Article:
2d Circuit: no irreparable injury where website tracks clicks to buy

Carson Optical, Inc.
v. Alista Corp., No. 19-2509, — Fed.Appx. —-, 2020 WL 1683460 (Mem) (2d
Cir. Apr. 7, 2020)
Interesting—the Second
Circuit approves the district
court’s reasoning
that online sales can be tracked perfectly, and thus financial
harm from false advertising is not irreparable. Carson sued to enjoin defendants
from advertising magnifying mirrors on Carson Optical’s product pages on
Amazon.com. The district court relied on a declaration that “Amazon’s tracking
of clicks on Defendants-Appellees’ advertisements on Carson Optical’s Amazon
webpage would provide a basis to estimate Carson Optical’s losses from the
purportedly false advertisements.”  This
was enough to show that the general proposition that “[i]t is virtually
impossible to prove that so much of one’s sales will be lost or that one’s
goodwill will be damaged as a direct result of a competitor’s advertisement.”
Coca-Cola Co. v. Tropicana Prods., Inc., 690 F.2d 312, 316 (2d Cir. 1982), was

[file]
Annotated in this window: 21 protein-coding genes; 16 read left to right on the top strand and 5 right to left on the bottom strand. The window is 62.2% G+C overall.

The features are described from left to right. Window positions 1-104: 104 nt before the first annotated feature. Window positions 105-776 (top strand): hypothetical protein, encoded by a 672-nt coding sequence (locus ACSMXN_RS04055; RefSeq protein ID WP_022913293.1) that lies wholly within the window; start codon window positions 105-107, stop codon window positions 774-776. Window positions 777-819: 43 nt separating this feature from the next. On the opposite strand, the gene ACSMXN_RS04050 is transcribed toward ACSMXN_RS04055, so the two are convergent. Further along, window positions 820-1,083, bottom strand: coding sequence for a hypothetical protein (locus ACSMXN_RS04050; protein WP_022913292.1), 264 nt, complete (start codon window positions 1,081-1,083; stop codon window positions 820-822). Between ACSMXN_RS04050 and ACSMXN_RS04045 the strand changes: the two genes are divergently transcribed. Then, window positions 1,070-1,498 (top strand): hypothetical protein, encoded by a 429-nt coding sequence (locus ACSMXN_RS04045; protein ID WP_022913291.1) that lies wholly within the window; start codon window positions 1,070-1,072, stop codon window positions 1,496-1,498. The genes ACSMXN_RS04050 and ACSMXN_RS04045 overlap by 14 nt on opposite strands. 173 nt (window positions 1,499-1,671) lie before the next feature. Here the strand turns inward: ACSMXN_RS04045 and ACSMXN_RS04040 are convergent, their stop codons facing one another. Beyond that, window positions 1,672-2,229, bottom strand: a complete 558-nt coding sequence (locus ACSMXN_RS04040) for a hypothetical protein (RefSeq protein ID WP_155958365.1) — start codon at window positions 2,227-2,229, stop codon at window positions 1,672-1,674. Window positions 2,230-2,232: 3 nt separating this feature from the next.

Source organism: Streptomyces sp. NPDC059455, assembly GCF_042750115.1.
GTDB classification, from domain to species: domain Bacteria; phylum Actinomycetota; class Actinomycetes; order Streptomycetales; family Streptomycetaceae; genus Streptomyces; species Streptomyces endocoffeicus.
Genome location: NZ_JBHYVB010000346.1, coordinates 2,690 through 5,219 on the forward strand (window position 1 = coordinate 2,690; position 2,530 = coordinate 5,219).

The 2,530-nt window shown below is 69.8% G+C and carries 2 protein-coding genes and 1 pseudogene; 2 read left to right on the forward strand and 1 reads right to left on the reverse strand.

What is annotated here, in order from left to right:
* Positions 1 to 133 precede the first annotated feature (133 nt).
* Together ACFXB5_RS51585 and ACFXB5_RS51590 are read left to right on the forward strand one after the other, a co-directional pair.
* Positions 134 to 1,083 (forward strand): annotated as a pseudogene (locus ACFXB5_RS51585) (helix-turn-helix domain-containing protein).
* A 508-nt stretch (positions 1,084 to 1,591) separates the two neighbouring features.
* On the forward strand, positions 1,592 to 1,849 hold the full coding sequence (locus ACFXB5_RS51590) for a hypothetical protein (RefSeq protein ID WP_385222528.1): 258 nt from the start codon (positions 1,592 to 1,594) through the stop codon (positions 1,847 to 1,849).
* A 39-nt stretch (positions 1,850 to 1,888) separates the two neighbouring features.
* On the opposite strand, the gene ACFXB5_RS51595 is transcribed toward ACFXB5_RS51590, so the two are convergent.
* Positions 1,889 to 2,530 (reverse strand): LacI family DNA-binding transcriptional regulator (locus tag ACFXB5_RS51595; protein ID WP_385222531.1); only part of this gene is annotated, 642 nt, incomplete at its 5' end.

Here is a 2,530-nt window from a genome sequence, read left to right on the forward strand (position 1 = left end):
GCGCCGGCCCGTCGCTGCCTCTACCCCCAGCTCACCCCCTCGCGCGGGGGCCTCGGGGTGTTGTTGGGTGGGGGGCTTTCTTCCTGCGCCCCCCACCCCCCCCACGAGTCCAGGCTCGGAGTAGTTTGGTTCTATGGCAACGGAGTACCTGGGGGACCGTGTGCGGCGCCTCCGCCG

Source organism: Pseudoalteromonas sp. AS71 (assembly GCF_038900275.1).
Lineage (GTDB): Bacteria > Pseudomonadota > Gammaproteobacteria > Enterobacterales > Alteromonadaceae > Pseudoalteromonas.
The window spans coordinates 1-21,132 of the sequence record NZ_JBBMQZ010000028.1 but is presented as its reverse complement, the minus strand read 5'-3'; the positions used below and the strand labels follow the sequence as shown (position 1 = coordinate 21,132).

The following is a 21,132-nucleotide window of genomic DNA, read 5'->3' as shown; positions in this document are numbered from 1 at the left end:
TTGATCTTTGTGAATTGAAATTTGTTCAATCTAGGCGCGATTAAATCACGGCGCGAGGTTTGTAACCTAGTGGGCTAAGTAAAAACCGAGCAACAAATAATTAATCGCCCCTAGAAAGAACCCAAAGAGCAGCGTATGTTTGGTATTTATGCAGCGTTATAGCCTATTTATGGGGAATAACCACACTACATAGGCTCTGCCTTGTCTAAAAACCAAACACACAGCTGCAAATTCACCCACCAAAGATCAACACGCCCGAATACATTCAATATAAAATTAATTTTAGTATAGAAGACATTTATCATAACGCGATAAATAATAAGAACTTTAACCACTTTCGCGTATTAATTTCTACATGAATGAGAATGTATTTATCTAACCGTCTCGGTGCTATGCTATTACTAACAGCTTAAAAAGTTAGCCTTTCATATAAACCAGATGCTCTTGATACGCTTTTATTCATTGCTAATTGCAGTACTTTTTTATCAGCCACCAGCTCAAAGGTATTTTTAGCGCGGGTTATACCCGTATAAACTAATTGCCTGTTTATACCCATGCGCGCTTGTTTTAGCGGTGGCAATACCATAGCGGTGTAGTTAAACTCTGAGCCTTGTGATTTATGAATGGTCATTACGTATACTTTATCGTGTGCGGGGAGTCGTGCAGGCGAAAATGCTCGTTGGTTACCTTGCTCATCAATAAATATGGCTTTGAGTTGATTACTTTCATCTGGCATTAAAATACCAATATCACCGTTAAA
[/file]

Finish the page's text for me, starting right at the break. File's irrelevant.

in applicable. Carson “failed to show why the data referred to by the
declaration would not provide a reasonable starting point for a suitable
damages analysis.”  [Query whether under
the proposed reversal of eBay to restore a presumption of irreparable
injury in trademark cases, this declaration could have rebutted such a
presumption.]
The court of appeals
further noted that the challenged ads didn’t explicitly refer to Carson’s
mirrors, or compare defendants’ mirrors to Carson’s; they were just allegedly
false. The district court thus didn’t clearly err in finding no irreparable
injury.

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